Friday, 16 September 2011

The Organic Garden at Holt Farm

It's not often that my worlds of gardening and choir collide*, but earlier this year they did, in the shape of Eileen who I first met on my singing holiday last year in the Czech Republic. We bumped into each other for a quick catch up before Sing for Water West in July and it was only then we found out we have a shared love of gardening.

However, Eileen is lucky enough to be a professional, where her daily work takes her to The Organic Garden at Holt Farm. Come and see our meadow, she said, I'll email you when it's ready. Her email arrived whilst I was in Seattle, so shortly after my return, on a very wet day I did...

... two massive fields of Pictorial Meadow form a late season burst of colour. It's much more yellow in character this year and James, the Head Gardener, thinks this might be due to late sowing. The dry weather this spring meant the seeds couldn't be sown until late May. Look a bit closer and you'll still find plentiful red, blue and white flowers as well as a couple of beehives.

The garden plan I was given at the gate must be one of the few which places The Compost Yard centre stage, but all the garden team are very proud of it and give regular demonstrations on how you can make your own. I believe many of us may need to re-learn this 'lost art' for ourselves in future.
I'm not going to give you a full guided tour as I want you to go there to find out for yourselves. This is the view of The Veggie Garden from the cafe. Make sure you grab a windowside table for this view. James told me that their vegetable growing is more experimental and ornamental here. Off site there's a much more extensive productive fruit and vegetable area which provides for both the garden cafe and the staff canteen at Yeo Valley.

Yes you read that right: Holt Farm belongs to the Mead family who own Yeo Valley, so you can guess just how yummy (and organic) the cafe's fayre is for those who come and visit. The cafe deserves a post to itself because it's extraordinary, though I've already given you a preview of the ladies' loo when I posted this month's Muse Day.

The garden is very much part of the family home and is one of the few with full Soil Association registered organic status. There's quite a few gardens (such as Hampton Court in Herefordshire) which are gardened on organic lines, but very few go the whole hog and register with the Soil Association. With the surrounding farmland having full registration so that Yeo Valley can sell their products as organic, it makes sense for the garden to be so as well. This does give them some extra hurdles to go through, not only with record keeping, but also with sourcing plants for the garden e.g. there's just one registered organic herbaceous nursery in the UK, so plants brought in from elsewhere need to be bare rooted or their non-organic soil washed off and repotted straight away.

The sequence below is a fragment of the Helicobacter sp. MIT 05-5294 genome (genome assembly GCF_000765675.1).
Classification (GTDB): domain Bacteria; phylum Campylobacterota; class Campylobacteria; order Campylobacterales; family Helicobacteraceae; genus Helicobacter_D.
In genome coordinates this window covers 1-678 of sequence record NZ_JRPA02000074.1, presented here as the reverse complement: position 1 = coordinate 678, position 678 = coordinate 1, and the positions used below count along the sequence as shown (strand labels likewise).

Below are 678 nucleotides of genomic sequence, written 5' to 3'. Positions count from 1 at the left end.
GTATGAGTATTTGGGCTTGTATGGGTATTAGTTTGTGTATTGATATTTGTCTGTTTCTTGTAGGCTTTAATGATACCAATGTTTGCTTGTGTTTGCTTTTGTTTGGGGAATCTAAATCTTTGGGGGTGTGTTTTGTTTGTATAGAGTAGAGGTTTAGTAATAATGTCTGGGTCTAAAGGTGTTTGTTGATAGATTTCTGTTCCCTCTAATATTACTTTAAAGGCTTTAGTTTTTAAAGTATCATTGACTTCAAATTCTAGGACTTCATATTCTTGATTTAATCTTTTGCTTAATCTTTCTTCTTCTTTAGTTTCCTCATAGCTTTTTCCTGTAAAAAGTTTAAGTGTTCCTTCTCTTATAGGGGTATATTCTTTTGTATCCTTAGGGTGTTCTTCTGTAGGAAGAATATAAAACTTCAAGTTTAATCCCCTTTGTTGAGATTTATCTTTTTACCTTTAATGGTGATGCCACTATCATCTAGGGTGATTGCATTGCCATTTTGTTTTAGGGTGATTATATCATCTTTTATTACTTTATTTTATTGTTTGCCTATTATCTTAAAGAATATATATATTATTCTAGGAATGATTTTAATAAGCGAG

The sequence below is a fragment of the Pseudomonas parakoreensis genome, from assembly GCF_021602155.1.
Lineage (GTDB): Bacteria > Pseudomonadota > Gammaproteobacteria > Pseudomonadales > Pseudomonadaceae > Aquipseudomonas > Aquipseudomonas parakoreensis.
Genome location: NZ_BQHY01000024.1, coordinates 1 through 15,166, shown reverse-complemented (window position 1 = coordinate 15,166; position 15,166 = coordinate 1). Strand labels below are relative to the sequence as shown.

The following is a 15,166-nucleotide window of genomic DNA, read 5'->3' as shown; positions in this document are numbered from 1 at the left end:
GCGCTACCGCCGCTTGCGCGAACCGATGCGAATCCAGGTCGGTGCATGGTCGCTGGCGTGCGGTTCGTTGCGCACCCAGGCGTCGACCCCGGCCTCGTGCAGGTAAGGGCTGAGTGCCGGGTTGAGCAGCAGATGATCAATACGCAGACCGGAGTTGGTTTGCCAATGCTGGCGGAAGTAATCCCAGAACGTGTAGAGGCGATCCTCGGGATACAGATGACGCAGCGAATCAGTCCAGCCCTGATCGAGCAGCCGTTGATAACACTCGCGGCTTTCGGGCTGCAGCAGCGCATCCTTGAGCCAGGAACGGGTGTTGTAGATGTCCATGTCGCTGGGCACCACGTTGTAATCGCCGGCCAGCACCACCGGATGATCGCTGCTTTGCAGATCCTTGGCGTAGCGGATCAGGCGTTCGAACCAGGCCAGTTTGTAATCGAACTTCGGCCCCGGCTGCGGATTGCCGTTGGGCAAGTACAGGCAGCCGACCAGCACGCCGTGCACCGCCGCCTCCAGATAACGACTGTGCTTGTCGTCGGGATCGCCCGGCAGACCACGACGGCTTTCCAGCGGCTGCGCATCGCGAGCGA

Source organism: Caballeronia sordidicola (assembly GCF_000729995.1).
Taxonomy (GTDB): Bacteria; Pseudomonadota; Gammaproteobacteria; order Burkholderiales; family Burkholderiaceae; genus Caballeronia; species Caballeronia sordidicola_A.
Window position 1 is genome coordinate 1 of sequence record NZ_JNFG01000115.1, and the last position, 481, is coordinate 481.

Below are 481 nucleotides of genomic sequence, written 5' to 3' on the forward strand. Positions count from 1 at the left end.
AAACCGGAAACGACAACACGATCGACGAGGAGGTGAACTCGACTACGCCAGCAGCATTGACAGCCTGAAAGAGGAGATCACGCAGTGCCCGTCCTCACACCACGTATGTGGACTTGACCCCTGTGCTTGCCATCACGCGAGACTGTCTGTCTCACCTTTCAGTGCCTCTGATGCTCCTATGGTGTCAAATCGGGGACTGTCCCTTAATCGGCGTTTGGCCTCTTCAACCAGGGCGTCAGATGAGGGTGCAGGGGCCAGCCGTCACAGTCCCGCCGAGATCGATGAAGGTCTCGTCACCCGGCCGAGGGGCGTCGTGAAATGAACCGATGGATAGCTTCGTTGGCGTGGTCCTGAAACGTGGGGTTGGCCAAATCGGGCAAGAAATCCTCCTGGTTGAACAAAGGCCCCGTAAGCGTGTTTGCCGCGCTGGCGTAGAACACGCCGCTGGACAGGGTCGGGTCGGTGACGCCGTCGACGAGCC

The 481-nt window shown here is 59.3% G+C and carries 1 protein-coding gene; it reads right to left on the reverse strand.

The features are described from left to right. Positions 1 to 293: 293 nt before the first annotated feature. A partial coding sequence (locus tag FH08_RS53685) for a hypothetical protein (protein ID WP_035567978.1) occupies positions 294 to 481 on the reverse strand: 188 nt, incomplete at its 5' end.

The above picture shows how the farmhouse rises above the new gravel garden like a ship. Elsewhere you can lose your self in some of the other garden rooms such as the Bronze Garden and the Red and Lime Beds.
Another view over the gravel garden from Tarka's Hut, which shows the garden's proximity to Blagdon Lake. It also shows how including yellow flowers in the planting scheme act like spotlights on a dull day in the garden. From here, I walked by the side of the house to a courtyard area where I got talking to a local couple. It turned out that the lady of the two had been Mr Mead's (as she called him) secretary i.e. the father of the current owner. She was trying to remember what the courtyard looked like back in the day in the 1970s when she also saw the first ever Yeo Valley yoghurt coming off the production line.

After bidding the couple farewell, I walked across the fields towards the lake and this rather jolly sculpture ** which also served as a warning: go beyond it and you'll find the Ha-Ha.

I'm showing you this because I have severe greenhouse envy and this is where the garden team plan to propagate much more of their own plants in the future. The green building behind is part of the Yeo Valley business so you can see how close I was to there. The garden team are most enthusiastic about the garden and I can see there'll be plenty of projects to come. Whilst it's the Meads' garden, the entire team are involved in the planning process and have lots of discussions on what comes next.

The garden is usually open only on Thursdays, plus the first Sunday of the month during the season, but starting tomorrow they're opening every day from 11.00am until 5pm for 'A Year in the Garden' until October 2nd. This is part of Somerset Art Weeks and is an exhibition by a local group of artists who've been inspired by the garden.